Royal Concertgebouw Orchestra/Alan Gilbert – Wassenaer, Stravinsky & Hindemith – Lucas Macías Navarro plays Richard Strauss

Sei concerti armonici – No.2 in B flat
Pulcinella – Suite
Oboe Concerto in D
Symphonic Metamorphoses of Themes by Carl Maria von Weber

Lucas Macías Navarro (oboe)

Royal Concertgebouw Orchestra [Koninklijk Concertgebouworkest]
Alan Gilbert

Reviewed by: Douglas Cooksey

Reviewed: 18 October, 2012
Venue: Main Hall of the Concertgebouw, Amsterdam

Alan Gilbert. Photograph: Chris LeeIs there a finer concert-hall than the Concertgebouw in Amsterdam? Of course, there are many other excellent venues, but what this concert demonstrated to particular effect is that the acoustic of the Concertgebouw serves a wide range of music equally well. All four works in this cannily planned concert sounded absolutely glorious.

The juxtaposition of Wassanaer and Stravinsky was particularly enlightening since the finale of the former, a kind of manic jig, might have stepped straight out of Pergolesi.The resoundingly named Rijksgraaf Unico Wilhelm van Wassenaer Obdam (1692-1766) was one of those multi-faceted Enlightenment figures like Frederick the Great or the British Astronomer Royal William Herschel who combined composition with another career, in Wassenaer’s case as a Diplomat; none of this seems to have got in the way of his writing some very agreeable concertos in the Italian manner with – in this case – a beautiful ‘Siciliano’. The Royal Concertgebouw Orchestra played this music to the manner born with minimal vibrato and a fine sense of style and gesture.

Wassenaer’s hors d’oeuvre segued neatly into the 1949 Suite from Stravinsky’s Pulcinella. At first it seemed that everything was just a little too well-mannered for the slapstick world of commedia dell’arte. All such thoughts evaporated with a beautiful oboe solo in the ‘Serenata’, and more glorious wind playing later, and a hilariously deadpan account of the ‘Vivo’ from both the solo trombone and the double bass. Alan Gilbert allowed his players their heads with minimal intervention and they responded with a combination of enthusiasm and finesse.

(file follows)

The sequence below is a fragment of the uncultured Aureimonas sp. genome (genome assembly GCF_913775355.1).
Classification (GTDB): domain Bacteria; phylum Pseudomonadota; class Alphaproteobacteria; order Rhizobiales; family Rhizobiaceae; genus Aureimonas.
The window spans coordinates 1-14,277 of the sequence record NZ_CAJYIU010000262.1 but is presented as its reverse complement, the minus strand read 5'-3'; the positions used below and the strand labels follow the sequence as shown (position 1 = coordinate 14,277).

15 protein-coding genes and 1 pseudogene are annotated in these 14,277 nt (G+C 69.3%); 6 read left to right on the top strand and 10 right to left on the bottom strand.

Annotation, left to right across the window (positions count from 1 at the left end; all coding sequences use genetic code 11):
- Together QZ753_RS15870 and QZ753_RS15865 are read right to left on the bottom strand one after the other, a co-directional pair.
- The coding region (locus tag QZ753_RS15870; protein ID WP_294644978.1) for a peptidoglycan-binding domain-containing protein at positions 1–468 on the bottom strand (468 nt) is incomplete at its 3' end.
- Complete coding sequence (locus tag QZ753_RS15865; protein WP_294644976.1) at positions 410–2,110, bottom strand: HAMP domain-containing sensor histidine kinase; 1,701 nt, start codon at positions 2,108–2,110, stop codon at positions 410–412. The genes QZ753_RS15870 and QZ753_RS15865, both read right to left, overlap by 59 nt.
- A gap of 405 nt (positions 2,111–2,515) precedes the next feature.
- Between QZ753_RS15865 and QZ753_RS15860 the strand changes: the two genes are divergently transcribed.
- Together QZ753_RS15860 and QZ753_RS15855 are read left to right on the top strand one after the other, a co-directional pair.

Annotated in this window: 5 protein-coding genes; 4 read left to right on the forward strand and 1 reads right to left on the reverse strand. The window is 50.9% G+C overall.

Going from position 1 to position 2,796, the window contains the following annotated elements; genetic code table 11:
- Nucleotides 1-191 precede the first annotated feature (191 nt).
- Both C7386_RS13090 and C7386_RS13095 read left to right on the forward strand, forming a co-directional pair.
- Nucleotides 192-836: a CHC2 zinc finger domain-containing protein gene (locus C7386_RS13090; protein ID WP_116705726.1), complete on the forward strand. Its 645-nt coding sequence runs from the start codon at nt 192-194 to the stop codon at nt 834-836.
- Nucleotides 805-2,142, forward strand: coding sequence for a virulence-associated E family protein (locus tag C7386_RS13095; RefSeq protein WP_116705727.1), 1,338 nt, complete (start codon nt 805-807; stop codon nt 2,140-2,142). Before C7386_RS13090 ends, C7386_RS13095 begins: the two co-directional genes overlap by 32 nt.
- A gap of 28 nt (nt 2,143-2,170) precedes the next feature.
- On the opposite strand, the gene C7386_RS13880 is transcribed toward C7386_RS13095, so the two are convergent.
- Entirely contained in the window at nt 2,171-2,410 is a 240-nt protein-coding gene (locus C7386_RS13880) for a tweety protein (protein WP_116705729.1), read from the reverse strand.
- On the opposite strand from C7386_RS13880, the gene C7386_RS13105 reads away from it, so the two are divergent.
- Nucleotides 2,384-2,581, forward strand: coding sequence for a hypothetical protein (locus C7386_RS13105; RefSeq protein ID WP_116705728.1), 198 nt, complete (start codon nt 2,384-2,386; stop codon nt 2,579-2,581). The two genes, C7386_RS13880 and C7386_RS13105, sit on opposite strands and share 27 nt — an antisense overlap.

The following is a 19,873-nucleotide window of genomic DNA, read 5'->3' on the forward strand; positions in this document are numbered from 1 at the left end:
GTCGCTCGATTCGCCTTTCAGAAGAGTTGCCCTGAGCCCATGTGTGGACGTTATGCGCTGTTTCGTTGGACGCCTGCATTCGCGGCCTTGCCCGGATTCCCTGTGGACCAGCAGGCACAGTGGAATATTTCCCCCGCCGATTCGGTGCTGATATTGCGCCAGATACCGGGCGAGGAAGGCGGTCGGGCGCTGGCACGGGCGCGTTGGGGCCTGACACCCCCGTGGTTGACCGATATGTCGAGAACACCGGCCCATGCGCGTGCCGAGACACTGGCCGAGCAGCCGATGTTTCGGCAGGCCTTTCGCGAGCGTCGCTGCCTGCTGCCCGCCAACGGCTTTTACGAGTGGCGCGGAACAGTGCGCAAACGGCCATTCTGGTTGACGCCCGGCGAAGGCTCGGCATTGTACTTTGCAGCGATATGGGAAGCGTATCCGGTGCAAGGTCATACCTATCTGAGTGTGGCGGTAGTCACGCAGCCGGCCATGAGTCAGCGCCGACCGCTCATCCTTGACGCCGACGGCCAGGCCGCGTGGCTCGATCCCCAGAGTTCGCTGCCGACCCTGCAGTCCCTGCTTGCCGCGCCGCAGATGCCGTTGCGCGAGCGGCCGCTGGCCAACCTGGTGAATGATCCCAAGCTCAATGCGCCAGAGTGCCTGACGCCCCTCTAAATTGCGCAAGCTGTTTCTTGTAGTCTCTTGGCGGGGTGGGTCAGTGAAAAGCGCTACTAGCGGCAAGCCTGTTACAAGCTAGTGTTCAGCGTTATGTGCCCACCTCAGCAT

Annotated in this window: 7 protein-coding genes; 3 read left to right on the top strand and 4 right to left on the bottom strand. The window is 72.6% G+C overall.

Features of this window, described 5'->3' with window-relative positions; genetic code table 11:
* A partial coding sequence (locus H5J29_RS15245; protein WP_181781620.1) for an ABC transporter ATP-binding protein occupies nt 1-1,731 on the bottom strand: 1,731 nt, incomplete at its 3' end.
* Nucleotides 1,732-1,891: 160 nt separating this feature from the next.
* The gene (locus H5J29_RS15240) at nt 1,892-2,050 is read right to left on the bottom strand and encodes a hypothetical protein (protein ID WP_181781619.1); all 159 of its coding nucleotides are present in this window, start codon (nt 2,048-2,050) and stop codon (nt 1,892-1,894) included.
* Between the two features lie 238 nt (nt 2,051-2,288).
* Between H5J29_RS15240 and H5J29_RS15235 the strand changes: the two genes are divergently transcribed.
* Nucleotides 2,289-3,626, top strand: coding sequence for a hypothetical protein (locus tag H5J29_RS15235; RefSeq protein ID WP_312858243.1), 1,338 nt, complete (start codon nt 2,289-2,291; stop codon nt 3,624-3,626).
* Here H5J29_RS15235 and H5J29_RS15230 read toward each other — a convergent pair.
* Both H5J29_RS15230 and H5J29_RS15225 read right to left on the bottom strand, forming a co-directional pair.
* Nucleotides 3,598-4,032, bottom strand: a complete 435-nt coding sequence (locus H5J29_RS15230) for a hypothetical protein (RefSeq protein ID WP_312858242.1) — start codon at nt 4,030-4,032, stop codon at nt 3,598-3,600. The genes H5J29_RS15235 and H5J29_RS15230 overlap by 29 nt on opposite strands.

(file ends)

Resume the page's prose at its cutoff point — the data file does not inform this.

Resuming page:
Lucas Macías NavarroQuite the most remarkable performance of the evening came with Richard Strauss’s autumnal Oboe Concerto. Written in 1945, this was the first fruit of the composer’s post-war exile in Switzerland. Strangely, John de Lancie, the then young American oboist of the Philadelphia Orchestra had been stationed at Garmisch and it was he who suggested to Strauss that he write “a piece for oboe”. On this occasion, played by another young oboist, Lucas Macías Navarro – since 2007 the Concertgebouw Orchestra’s co-principal – this was a revelation. The concerto normally comes across as an elegiac bonne bouche, an affectionate glance over the shoulder to the world of Mozart; here, aided by some superbly detailed playing from the RCO, it evoked a deeper and more touching resonance. Navarro’s tone – elegant, plangent and different from the typically wider German oboe sound, served this work especially well.

The American link continued with Hindemith’s inelegantly named Symphonic Metamorphoses. Completed in 1943, this received its first performance from the New York Philharmonic-Symphony Orchestra the following year under Artur Rodzinski, Alan Gilbert’s one-time predecessor in New York and a notoriously difficult man who commenced his tenure in New York by dramatically dismissing 15 of the players (including the Concertmaster), although he was later obliged to re-instate several of them.

Given that it was composed in the depths of World War Two, Hindemith’s muscular four-movement work is a surprisingly upbeat jeu d’esprit. Only the Andantino hints at darker things. Three movements are based on pieces Weber wrote for piano duet and the ‘Turandot’ scherzo is derived from a theme which Weber found in Rousseau’s Dictionary of Music as an example of Chinese music. Finally all the sections of the Concertgebouw Orchestra were heard in their glory, a fabulous first flute, with the brass catching the jazzy syncopations of the scherzo; the Andantino marked by a truly remarkable depth and beauty of string sound, and the finale – surely the weirdest transformation of something originally written as a funeral march – culminating in the most exuberantly uninhibited conflagration.

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